Author Information : Alexander McKelvie (Whitman School of Management, Syracuse University)
Karl Wennberg (Linköping University & Ratio Institute, Sweden)
Frederic Delmar (Lund University, Sweden)
Year of Publication : Journal of Business Venturing (forthcoming)
Summary of Findings : We develop and test a model of how entrepreneurs make decisions under risk to explain when and how decisions related to venture exit and growth are made as new ventures evolve.
Research Questions : 1. How and when are decisions related to exit and growth made as new ventures evolve?
2. How do risk preferences affect these decisions?
What we know : We develop and test a model of how entrepreneurs make decisions under risk to explain when and how decisions related to venture exit and growth are made as new ventures evolve. Previous models of new venture growth and exit have tended to focus on differences between ventures, assume that ventures either grow or exit, or that venture growth and exit are triggered by aspirations or performance thresholds that differ between entrepreneurs. Such models do not account for how changes in thresholds and aspirations over time may affect growth or how past performance may influence future decision making. We address these gaps by conceptually and empirically linking venture growth and exit to each other and theorizing about the conditions in a venture’s evolution where entrepreneurs will prefer growth or exit. Our approach thereby offers a more nuanced view of decision making under risk and provides a theoretical explanation for the common patterns of new ventures’ probability of exit and growth diminishing with venture age and size.
Novel Findings : We examine growth and exit in two domains: 1) the domain of extreme losses (when the venture is close to its survival point and most of its resources are depleted) and 2) the domain of gains and losses (when the venture is relatively close to its aspired level of performance and where survival is not threatened in the short-term). We find that entrepreneurs whose ventures face threats to survival (e.g. in the domain of extreme losses) are more likely to seek growth to restore performance rather than to cut losses and terminate their ventures, especially as the venture ages. When the venture is larger and decision complexity increases, entrepreneurs are also less likely to terminate their ventures when facing threats to survival. However, they are less likely to seek growth to restore performance. Further, we find that when entrepreneurs operate relatively close to their aspired level of performance (e.g. in the domain of gains and losses), they are less likely to choose growth the older the venture and when it is larger. Growth is a more common option when entrepreneurs perform below aspirations, especially as they age or manage larger, more complex ventures.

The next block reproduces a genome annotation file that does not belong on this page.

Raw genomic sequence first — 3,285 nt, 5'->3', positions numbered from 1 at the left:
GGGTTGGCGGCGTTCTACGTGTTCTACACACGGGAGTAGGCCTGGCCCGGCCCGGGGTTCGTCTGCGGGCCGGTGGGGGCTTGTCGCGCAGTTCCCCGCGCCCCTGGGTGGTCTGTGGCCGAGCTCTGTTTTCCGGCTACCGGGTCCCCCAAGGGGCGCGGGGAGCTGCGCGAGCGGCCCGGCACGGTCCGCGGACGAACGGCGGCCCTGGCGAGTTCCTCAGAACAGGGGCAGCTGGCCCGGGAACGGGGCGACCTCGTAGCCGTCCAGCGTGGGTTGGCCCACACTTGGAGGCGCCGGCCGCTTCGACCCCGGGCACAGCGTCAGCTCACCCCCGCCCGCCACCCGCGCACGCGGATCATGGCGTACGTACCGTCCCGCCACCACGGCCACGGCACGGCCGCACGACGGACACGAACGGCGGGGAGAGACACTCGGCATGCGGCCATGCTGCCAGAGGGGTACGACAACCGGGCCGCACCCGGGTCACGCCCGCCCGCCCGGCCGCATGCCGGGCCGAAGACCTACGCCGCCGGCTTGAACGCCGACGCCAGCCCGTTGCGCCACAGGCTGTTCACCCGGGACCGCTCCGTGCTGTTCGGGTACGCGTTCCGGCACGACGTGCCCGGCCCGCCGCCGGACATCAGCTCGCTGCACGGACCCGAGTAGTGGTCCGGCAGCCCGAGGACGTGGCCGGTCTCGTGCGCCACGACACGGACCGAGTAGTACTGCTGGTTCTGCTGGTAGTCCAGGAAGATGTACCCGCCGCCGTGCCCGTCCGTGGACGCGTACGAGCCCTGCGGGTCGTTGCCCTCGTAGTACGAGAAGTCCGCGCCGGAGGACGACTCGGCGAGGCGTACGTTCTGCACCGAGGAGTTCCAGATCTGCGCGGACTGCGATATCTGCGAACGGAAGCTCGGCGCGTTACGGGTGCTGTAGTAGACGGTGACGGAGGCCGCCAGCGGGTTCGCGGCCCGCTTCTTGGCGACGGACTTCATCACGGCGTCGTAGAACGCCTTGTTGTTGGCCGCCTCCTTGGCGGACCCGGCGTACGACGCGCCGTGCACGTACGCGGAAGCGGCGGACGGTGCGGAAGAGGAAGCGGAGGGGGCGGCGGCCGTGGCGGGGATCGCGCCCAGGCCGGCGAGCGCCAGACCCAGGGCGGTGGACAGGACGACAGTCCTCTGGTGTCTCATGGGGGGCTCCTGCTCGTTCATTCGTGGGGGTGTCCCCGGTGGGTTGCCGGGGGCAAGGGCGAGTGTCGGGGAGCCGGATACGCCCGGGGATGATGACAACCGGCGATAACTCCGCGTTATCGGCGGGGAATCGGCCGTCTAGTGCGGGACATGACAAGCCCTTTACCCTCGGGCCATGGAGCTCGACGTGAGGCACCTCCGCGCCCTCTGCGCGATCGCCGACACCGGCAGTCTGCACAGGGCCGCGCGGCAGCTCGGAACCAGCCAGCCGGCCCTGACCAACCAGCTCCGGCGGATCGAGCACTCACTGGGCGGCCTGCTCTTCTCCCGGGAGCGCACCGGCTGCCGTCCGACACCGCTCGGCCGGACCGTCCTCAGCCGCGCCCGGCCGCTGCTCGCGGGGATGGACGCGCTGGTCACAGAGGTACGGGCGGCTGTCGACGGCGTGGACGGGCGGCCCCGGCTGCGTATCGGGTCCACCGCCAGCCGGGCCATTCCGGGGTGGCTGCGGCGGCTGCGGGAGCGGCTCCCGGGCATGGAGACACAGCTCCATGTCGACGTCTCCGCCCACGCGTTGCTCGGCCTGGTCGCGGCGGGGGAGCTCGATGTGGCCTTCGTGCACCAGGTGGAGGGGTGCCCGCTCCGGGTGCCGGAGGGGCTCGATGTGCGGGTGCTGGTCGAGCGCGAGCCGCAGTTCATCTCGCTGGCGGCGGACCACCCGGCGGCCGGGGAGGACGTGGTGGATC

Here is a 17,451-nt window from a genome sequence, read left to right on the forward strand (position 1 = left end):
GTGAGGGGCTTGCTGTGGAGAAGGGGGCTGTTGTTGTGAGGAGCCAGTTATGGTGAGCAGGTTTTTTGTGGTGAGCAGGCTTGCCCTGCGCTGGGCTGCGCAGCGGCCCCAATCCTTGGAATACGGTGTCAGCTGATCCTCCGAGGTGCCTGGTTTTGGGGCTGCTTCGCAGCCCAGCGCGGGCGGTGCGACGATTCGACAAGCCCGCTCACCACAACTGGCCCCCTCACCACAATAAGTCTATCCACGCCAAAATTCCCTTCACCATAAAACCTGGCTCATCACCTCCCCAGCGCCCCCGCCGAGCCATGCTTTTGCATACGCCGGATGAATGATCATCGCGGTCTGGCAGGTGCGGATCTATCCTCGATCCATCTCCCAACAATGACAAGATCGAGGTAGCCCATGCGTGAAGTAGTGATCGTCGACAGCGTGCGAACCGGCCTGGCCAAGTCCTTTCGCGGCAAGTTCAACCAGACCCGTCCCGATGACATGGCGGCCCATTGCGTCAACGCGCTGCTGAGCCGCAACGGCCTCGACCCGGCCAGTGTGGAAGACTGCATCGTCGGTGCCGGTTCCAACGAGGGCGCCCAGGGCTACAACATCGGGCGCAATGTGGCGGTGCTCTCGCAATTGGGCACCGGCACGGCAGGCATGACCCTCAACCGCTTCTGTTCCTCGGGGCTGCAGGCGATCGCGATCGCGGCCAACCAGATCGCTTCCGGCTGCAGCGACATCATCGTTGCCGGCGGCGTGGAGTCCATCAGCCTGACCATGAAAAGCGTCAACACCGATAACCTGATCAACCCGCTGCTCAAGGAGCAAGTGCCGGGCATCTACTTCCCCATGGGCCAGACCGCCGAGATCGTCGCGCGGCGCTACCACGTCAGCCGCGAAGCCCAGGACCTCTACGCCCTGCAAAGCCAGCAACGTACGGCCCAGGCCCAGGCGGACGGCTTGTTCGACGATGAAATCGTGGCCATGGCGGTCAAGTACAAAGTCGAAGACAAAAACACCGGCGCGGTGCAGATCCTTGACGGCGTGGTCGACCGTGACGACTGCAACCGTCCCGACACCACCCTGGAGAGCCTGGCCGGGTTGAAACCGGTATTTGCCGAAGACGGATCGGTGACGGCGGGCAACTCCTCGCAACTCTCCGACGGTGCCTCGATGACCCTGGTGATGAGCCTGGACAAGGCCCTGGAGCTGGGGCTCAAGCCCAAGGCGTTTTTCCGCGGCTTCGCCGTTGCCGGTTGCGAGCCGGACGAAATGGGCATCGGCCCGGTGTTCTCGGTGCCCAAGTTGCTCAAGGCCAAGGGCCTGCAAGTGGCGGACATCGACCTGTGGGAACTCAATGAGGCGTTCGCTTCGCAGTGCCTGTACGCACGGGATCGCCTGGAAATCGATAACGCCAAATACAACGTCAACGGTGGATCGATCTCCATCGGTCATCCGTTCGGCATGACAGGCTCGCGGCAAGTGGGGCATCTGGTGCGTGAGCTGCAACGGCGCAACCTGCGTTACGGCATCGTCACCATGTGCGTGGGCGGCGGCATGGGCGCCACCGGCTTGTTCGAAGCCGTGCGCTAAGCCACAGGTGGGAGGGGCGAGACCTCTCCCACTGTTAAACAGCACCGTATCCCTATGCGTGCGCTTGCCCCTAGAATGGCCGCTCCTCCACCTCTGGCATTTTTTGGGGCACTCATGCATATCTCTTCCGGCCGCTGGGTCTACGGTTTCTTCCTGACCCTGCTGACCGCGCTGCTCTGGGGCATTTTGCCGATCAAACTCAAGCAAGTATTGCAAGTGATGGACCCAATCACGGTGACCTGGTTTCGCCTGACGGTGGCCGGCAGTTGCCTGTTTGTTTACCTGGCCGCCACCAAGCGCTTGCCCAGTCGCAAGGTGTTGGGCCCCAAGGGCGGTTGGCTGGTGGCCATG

Novel Methodology : We use detailed matched employee-employer data for 14,760 new ventures in the professional services industry in Sweden. We follow these firms during their first eight years of existence or until they exited. While most of these firms were founded with fewer than two employees, some firms grew larger over time.
Implications on Research: While much entrepreneurship research celebrates the well-known cases of rapidly growing ventures, most new ventures do not survive, and only a few grow. We outline and empirically test a theory of decision making that explains what triggers new ventures to exit and/or grow in size. Our focus is on the growth patterns of firms over time and size (e.g. within-firms), rather than between-firm comparisons.
New ventures’ age and size create important boundary conditions that affect entrepreneurs’ preferences to exit or grow. This provides an explanation for the erratic patterns of new venture development whereby path dependence can be explained by decision making based on two decision domains and venture age and size.
We offer an alternate theory to standardized decision and growth models. That theory explains when and how decisions related to exit and growth are made as new ventures evolve as a function of entrepreneurs’ variable risk preferences. Entrepreneurial preferences to grow or exit a new venture are judgments based on the actual performance of the firm relative to aspirations, resource levels, and the willingness to minimize losses rather than maximize gains.
Full Citations : Wennberg, K., Delmar, F. & McKelvie, A. Variable risk preferences in new venture growth and survival. Journal of Business Venturing. Forthcoming.
Abstract : We outline and test a decision-making theory of new venture growth and survival. Building upon research in entrepreneurship and decision making under risk, we hypothesize that entrepreneurs’ attention to survival and aspiration reference points changes based on venture age (experience-based learning), size (differences in decision complexity) and performance decision domain. Examining a panel of 14,760 new ventures in the professional services sector, our findings show how risk preferences change as a venture ages and increases in size. This approach offers a more nuanced view of decision making under risk and provides a theoretical explanation for the common patterns of new ventures’ probability of exit and growth diminishing with age and size.
This research develops and tests a model of how entrepreneurs make decisions under risk to explain when and how decisions related to venture exit and growth are made as new ventures evolve.
Latest posts by Alexander McKelvie (see all)
- Signaling for More Money: The Roles of Founders’ Human Capital and Investor Prominence in Resource Acquisition across Different Stages of Firm Development - March 13, 2018
- Variable risk preferences in new venture growth and survival - May 16, 2016
- Making sense of entrepreneurial exit strategies: A typology and test - August 13, 2015